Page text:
Exercise Can Warm Our Bodies For Hours. But Don’t Ask Why

It's true, rigorous exercise can keep our bodies warm for hours after we stop. Why? That's what Gina Kolata tries to reveal in a recent Personal Best column. Trouble is, no one really knows why. One theory, put forth by Glenn Kenny, a professor in the School of Human Kinetics at the University of Ottawa, claims simply that the body has a hard time getting rid of all the heat generated by exercise. Kenny says his research disproves the widespread (and optimistic) conviction that our metabolism remains elevated after exercise and we therefor continue to burn calories. Another researcher, one who worked with hardcore athletes–sprinters– found that their metabolism did remain elevated for as long as seven hours after exercise, and suggests that the robust metabolism could be keeping his athletes warm. Maybe. Finally, Kolata offers this explanation to why we remain warm hours after exercise: "It might be caused by…the body’s efforts to repair subtle tissue damage from all that exercise. The immune system can kick in, and so can enzymes that repair muscles and require heat-producing energy."

Read more in the New York Times.


  1. confirm this theory with a mechanical engineer, our body is mostly water. water absorbs heat like a large sponge and as the body works out the heat is stored. i’m sure it would take hours to convect that heat off, plus the metabolism slowly resets adding to the heat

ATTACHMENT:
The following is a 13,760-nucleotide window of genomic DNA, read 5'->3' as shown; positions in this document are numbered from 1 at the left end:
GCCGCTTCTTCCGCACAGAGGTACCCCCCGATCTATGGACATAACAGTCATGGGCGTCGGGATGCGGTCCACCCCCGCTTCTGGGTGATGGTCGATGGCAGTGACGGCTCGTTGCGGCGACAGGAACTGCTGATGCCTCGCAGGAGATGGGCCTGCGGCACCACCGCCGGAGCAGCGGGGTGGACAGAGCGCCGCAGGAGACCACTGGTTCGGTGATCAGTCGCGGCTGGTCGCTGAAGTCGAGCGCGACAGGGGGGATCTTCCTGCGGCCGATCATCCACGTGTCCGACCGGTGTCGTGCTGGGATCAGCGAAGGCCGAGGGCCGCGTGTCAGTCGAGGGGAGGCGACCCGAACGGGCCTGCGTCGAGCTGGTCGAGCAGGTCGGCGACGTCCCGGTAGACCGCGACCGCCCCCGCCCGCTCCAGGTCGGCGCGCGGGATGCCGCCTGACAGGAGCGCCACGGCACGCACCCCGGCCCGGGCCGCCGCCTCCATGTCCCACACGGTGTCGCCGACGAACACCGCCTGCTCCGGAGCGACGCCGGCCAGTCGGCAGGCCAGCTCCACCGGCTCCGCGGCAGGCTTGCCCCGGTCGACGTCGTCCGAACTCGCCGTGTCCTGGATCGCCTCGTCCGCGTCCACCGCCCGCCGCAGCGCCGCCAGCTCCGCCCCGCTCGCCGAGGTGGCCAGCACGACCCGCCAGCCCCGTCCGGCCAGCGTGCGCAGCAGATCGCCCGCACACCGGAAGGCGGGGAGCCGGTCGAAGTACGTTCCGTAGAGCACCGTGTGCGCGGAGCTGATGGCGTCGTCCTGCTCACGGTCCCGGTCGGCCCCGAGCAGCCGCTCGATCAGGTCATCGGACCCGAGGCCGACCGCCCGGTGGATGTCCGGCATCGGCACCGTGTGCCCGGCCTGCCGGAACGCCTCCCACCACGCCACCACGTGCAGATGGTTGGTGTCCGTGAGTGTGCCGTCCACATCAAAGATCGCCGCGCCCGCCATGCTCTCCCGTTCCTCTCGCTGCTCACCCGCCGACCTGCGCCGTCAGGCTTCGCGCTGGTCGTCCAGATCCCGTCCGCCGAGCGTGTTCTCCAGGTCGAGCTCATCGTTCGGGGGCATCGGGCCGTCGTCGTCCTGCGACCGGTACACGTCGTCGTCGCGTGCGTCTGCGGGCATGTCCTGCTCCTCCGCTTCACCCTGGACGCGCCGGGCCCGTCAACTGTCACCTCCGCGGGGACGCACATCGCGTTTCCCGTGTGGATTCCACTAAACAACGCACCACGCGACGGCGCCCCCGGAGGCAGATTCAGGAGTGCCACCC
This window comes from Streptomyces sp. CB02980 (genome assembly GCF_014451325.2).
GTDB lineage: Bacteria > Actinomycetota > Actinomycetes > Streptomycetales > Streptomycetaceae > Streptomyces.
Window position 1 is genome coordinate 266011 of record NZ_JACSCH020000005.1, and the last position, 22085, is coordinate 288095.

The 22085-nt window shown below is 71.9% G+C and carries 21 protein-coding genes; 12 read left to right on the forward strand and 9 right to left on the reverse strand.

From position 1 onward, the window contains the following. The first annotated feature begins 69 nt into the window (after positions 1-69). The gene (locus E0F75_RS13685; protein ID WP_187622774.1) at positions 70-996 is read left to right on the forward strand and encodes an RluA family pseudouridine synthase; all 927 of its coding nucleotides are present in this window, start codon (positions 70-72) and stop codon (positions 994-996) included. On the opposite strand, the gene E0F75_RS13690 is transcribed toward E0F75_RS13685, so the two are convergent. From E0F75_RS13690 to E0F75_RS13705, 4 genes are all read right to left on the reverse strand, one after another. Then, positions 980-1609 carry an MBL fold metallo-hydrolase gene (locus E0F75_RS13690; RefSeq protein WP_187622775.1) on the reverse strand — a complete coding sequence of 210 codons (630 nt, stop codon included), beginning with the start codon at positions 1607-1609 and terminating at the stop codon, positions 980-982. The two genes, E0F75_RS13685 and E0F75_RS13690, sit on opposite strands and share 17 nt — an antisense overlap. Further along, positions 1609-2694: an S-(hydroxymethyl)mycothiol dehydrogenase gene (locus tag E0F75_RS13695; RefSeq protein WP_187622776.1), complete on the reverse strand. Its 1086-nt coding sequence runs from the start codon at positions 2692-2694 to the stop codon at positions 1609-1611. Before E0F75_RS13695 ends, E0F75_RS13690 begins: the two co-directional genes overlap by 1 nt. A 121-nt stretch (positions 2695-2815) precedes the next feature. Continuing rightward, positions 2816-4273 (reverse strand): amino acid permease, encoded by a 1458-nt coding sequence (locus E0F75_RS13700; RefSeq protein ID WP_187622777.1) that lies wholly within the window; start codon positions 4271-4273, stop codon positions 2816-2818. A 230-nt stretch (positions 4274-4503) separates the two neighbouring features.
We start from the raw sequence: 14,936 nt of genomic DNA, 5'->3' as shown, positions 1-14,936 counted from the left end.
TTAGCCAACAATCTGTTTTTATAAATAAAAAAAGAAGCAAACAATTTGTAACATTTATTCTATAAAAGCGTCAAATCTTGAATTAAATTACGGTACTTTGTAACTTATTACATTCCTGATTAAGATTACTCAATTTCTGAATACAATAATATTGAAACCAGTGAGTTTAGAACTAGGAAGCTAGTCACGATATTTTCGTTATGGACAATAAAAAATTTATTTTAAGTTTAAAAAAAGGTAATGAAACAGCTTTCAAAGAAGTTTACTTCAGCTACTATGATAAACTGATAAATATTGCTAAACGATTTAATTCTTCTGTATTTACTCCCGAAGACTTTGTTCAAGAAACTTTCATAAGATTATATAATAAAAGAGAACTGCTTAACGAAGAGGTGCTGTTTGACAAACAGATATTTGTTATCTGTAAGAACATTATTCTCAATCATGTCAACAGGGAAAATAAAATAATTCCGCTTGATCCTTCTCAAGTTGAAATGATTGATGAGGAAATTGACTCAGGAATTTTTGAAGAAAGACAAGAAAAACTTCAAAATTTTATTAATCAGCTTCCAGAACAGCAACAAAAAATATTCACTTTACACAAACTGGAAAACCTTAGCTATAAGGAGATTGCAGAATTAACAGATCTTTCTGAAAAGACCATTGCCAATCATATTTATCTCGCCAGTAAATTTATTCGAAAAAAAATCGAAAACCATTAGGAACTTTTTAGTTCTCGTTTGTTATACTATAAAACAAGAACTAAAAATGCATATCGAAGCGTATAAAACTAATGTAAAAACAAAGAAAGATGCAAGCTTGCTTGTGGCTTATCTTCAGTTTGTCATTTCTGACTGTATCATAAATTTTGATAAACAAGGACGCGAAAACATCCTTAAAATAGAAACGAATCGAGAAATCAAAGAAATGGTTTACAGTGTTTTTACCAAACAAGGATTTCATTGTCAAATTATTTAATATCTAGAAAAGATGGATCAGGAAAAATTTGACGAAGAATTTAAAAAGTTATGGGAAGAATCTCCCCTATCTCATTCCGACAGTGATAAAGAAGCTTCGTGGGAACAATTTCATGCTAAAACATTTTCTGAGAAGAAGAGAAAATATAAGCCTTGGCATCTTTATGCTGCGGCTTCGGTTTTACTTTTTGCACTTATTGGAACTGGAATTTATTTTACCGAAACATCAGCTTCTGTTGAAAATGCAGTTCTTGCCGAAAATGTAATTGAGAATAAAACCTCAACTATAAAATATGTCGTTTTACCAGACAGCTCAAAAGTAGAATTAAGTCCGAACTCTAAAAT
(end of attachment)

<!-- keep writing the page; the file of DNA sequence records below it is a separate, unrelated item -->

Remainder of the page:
2. Depends on how much the average body temperature can be increased.
    The sensible heat capacity of 150 lbs of water is 150 BTUs/degree F or about 38 food calories/F.
    With 0.4m^2 exposed skin, say the face, arms and legs, and an air-skin heat transfer coefficient of 15 watts/m^2-C, it will take at least 150 watts [138 cal/hr] to keep the skin temp a comfortable 80 F when the air temp. is 40F.
    That’s at least twice the calories it takes to sit in a chair.
    To store enough sensible heat the average body temp. would have to be raised 4 degrees for each hour the body remains warm after the exercise.
    The temperature of most of the body is precisely regulated so the hands and feet will have to _really_ increase in temperature to make up the difference.
    The only explanation as to why a body will stay warm hours after exercise is due to an increase in metabolism.
    Bret Cahill

  3. Most of the body temperature is precisely regulated and there just isn’t a whole lot of sensible heat capacity available in warm hands and feet.
    It must be some increase in metabolism. That should be easy to measure from a CO2 or O2 balance.
    Now maybe if the athletes ingested a lot of parafin that melted at 99 F they could exploit the latent heat as it resolidified to stay warm . . .
    Bret Cahill

  4. It seems to make some sense that the heat is generated from the muscle’s. And the area’s of the body that are used to shed the heat are area’s that have little to no muscle, like the head, feet, and hands. There must be a lot of friction going on in the muscle as it is being used, as well as when rebuilding itself from that use. So muscle creates the heat, and the water stores that heat.

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